I drove through the Groveland area near Yosemite a couple of days before the Rim Fire started on August 17. The local talk over Tioga Pass was then about the recent Aspen Fire in the Sierra National Forest. The Rim fire has now burned 400 square miles of forest and cost $122 million to fight to date. What started as a 40 acre fire when discovered exploded to over 100,000 acres within two days. It is now the third largest in California history.
Remote sensing satellite images indicate that virtually all the vegetation is dead on nearly 40 percent of the burned area. Chaparral and oaks will resprout, but ecologists say it could take 30 to 50 years for the forest to reestablish itself. It scorched some of the last remaining old growth in the Stanislaus National Forest. Two years of drought and constant slow warming across the Sierra Nevada worked to turn the Rim Fire into an inferno. For years forest ecologists have warned that Western wildfires will only get worse. The fuels get drier and drier.
There have been two wildfires close to where I live in Felton, one of which was only five miles away on Martin Road in Bonny Doon several years ago.
It begs the question, how can I protect my home? Is there a landscape that is safer in a wildfire than another? Which plants burn more readily?
Many people think they have to clear everything within 30 feet of their house to truly have a defensible space. This is unnecessary and actually unacceptable due to soil erosion and habitat destruction reasons. We want to retain the character of this beautiful area we live in, provide the food and shelter that our native wildlife are accustomed to but also reduce fire risk. For example, grasslands mowed to leave 4 to 6 inches of height allow insects, reptiles, amphibians, and small mammals shelter, food and a place to reproduce. Leaving 4 to 6 inches standing also provides some erosion protection and shades out some of the weeds that follow disturbance.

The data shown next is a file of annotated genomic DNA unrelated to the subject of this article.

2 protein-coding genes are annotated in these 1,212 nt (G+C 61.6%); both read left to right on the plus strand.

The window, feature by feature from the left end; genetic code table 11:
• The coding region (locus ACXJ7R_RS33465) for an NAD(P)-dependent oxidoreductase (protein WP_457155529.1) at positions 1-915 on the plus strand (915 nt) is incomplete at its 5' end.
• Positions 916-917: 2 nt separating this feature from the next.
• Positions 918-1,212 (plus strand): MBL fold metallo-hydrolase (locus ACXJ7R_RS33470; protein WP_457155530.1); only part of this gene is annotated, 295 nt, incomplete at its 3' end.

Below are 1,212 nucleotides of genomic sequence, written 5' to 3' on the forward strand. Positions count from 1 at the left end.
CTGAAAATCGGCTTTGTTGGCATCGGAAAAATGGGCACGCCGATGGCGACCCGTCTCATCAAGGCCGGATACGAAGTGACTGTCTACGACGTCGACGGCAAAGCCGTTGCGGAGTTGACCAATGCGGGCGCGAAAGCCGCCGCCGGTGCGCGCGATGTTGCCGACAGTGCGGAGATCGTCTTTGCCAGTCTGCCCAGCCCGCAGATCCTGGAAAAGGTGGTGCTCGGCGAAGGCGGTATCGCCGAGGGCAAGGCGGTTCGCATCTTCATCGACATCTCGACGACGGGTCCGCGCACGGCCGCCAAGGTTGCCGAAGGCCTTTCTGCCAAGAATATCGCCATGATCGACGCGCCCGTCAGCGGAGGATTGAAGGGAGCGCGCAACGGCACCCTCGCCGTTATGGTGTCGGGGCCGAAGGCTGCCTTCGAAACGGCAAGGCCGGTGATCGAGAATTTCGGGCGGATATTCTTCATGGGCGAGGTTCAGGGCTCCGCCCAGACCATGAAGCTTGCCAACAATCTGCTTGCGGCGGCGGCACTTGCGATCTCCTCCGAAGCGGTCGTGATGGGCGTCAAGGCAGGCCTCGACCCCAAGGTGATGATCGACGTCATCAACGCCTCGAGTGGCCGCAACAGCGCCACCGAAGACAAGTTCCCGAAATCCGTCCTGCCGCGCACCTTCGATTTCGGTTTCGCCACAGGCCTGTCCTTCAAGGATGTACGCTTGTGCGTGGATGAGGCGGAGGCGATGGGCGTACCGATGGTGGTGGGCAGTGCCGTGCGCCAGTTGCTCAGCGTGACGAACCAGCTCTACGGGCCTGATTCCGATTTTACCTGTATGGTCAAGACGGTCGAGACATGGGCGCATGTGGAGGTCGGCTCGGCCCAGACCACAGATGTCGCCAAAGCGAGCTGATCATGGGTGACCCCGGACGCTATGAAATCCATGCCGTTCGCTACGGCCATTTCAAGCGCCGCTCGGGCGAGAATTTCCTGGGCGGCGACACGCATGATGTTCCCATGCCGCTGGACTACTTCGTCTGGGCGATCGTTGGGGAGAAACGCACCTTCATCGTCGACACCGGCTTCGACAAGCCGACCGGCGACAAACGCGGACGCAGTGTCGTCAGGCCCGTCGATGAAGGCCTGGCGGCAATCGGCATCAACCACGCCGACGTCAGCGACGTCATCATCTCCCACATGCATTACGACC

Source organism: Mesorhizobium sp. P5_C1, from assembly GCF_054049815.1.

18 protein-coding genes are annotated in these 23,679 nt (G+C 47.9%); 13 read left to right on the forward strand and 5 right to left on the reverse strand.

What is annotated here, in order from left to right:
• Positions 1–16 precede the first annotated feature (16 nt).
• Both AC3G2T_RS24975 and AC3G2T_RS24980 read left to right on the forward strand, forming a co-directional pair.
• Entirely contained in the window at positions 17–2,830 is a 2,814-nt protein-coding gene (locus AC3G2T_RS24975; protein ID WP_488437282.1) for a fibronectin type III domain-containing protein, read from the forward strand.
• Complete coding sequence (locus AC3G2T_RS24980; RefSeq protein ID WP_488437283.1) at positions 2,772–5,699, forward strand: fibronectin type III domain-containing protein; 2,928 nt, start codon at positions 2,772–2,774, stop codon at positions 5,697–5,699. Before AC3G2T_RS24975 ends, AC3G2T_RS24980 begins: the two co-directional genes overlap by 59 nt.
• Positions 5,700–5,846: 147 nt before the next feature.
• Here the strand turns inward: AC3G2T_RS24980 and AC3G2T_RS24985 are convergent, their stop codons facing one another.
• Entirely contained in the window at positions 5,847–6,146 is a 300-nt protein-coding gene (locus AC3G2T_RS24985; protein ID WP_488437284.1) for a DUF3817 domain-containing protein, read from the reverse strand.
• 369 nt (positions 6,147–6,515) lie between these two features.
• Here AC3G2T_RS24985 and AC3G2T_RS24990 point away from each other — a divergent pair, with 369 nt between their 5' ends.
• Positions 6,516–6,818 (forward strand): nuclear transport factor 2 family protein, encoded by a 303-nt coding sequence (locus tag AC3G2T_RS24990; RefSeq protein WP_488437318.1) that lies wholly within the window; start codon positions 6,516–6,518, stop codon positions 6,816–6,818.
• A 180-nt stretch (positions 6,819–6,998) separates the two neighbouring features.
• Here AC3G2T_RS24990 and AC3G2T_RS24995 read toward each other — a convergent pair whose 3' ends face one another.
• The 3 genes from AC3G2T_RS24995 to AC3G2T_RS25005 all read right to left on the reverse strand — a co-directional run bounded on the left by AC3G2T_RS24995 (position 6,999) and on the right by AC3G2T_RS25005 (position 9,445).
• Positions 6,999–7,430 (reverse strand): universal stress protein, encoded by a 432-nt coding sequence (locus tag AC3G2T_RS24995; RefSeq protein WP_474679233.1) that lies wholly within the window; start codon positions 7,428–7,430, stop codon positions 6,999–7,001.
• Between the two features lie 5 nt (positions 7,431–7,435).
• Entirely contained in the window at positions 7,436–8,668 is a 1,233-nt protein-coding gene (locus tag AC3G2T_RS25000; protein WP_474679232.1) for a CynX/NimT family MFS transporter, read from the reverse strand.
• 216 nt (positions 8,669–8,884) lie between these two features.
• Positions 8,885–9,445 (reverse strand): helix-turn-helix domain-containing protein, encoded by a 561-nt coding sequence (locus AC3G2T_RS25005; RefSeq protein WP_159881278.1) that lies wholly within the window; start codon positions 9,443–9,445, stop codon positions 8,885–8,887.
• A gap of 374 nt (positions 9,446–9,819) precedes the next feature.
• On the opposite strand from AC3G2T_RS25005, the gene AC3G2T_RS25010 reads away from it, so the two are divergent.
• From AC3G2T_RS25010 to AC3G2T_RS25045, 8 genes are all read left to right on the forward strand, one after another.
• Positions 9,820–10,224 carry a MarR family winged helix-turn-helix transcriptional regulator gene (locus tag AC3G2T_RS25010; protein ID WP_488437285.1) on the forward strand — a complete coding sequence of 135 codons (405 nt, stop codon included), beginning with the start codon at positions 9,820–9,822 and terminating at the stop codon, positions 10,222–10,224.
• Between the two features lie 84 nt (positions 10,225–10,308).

Fire safe landscaping is a term used to describe defensible space. It can look like a traditional landscape. The idea is to surround your home with things less likely to burn and place them to provide separation between canopies and avoid creating fire ladders. Highly flammable plants should be placed, whenever possible, with low-growing and/or low-fuel plants.
Many homes may not have 30 feet between their house and the property line, but following these guidelines will help.
Plants in this area need to be the slowest to ignite and should produce the least amount of heat if they do burn. There are plants with some fire resistance which include drought-tolerant California natives and Mediterranean climate selections. The key to fire resistance, though, is maintenance and keeping the moisture in the foliage high.
For example, Baccharis pilularis, or dwarf coyote brush, is generally considered highly-flammable if its lush green top growth covers a hazardous tangle of dry branches and leaves several feet high. Trim this plant down low in early spring, remove the dry undergrowth, follow with a light feeding and watering and the new top growth is now resistant to fire.
Other considerations may be as important such as appearance, ability to hold the soil in place and wildlife habitat value.
Some fire-resistant California friendly plants are western redbud, monkey flower, ceanothus, sage, yarrow, lavender, toyon, California fuchsia and wild strawberry. Also consider coffeeberry, flowering currant, bush anemone, snowberry, California wax myrtle and evergreen currant. Fire resistant plants from this area includes rockrose, strawberry tree, Chinese pistache, barberry, escallonia, oleander, pittosporum, bush morning glory and wisteria, to name just a few.
Next week I will discuss plant spacing, arrangement and maintenance to help you prepare a fire-safe landscape around your home.
- Jan Nelson, a landscape designer and California certified nursery professional, will answer questions about gardening in the Santa Cruz Mountains. E-mail her at firstname.lastname@example.org, or visit www.jannelsonlandscapedesign.com to view past columns and pictures.